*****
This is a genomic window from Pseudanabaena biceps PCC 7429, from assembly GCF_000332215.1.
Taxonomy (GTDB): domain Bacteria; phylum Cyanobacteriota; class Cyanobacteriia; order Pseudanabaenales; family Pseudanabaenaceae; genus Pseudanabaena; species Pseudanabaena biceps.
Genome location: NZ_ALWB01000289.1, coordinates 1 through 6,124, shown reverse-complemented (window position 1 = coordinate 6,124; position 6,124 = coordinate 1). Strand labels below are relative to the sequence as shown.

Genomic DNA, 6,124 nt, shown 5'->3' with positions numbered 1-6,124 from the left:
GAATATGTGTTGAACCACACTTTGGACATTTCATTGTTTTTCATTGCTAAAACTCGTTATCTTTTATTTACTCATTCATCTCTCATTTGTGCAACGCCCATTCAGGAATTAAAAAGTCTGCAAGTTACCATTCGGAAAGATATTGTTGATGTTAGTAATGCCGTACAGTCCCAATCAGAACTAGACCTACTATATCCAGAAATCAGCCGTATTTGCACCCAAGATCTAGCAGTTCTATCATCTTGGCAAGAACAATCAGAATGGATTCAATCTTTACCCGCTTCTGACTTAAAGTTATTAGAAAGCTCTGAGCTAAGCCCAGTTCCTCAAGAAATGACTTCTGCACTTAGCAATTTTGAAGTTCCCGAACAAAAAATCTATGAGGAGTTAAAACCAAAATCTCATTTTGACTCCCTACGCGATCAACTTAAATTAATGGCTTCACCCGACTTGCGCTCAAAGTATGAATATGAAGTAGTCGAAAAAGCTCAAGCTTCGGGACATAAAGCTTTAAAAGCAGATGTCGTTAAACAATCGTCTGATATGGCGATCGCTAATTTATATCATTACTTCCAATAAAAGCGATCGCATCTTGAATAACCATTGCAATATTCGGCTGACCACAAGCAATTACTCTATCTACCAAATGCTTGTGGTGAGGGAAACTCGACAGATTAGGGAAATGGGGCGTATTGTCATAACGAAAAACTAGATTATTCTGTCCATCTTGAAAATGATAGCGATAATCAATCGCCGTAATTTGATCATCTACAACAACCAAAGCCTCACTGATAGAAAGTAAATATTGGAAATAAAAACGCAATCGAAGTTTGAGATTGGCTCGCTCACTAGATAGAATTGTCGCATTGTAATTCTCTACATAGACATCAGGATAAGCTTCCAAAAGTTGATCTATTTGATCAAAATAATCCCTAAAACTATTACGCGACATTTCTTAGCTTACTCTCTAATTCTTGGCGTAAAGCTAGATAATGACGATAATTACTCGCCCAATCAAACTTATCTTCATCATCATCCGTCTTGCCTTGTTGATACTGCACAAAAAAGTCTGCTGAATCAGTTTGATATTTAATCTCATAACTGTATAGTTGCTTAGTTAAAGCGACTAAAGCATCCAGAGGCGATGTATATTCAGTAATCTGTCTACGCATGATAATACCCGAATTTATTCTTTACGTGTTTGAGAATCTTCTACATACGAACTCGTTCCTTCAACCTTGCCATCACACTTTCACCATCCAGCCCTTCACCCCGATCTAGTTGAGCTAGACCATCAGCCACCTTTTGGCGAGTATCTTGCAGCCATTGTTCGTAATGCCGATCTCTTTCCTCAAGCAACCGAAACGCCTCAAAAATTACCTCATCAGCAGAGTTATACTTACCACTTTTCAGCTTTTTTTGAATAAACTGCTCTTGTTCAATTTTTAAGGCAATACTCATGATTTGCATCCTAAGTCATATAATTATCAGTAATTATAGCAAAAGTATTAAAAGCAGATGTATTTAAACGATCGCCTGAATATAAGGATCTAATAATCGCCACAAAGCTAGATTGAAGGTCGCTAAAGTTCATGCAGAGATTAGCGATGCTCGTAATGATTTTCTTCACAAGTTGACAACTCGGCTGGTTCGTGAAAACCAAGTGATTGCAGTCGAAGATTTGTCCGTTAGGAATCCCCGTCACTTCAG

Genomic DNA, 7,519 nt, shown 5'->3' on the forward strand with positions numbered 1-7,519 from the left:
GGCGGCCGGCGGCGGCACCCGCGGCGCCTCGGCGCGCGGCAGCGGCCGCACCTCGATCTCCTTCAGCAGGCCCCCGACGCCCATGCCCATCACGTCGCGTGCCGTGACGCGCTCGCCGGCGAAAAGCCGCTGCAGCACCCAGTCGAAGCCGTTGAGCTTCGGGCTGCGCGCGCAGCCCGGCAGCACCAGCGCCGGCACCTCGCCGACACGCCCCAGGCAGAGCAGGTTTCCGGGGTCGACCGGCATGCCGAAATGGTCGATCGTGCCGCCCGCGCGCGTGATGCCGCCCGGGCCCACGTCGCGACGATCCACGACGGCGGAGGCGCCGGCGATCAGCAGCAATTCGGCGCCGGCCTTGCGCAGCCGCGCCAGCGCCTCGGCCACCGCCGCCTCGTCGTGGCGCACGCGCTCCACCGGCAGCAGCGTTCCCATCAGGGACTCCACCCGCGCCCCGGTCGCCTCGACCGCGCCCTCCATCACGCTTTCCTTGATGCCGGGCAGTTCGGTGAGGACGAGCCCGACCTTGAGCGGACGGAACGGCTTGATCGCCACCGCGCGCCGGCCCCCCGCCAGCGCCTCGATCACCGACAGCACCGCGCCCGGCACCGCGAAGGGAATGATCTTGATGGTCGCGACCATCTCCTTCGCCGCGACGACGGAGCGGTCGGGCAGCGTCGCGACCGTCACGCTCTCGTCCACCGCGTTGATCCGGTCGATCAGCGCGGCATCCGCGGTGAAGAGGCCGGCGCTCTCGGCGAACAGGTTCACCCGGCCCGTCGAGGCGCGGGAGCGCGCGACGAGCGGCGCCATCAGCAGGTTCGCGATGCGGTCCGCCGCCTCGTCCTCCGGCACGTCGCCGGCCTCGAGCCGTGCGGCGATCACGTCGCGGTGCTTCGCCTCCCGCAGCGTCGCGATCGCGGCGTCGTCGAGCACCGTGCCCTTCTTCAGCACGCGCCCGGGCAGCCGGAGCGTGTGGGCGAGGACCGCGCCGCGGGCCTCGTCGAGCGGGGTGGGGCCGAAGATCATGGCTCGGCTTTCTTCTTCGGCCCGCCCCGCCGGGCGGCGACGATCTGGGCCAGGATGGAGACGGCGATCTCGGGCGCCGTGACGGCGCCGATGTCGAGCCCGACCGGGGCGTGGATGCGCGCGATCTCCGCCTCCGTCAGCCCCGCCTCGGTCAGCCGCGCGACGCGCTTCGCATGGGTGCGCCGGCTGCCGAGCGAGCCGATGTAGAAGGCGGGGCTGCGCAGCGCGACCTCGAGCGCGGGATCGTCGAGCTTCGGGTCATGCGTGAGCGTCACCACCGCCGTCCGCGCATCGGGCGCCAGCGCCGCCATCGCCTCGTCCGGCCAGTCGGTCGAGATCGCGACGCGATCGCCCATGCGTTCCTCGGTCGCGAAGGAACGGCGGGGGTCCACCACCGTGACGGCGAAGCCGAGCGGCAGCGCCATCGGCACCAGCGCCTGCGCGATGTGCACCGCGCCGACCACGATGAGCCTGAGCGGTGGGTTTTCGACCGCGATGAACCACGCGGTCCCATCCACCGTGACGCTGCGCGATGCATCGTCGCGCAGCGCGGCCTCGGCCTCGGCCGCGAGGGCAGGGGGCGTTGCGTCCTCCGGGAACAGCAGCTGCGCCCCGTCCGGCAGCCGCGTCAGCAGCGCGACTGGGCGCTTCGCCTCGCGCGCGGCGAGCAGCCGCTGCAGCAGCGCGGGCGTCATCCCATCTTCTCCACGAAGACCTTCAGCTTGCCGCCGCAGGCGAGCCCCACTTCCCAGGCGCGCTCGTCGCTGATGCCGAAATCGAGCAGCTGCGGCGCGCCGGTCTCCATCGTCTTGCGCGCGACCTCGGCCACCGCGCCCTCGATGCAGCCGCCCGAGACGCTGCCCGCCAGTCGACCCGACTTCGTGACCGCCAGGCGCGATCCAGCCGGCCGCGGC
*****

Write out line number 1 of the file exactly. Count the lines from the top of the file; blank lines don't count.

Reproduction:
This is a genomic window from Pseudanabaena biceps PCC 7429, from assembly GCF_000332215.1.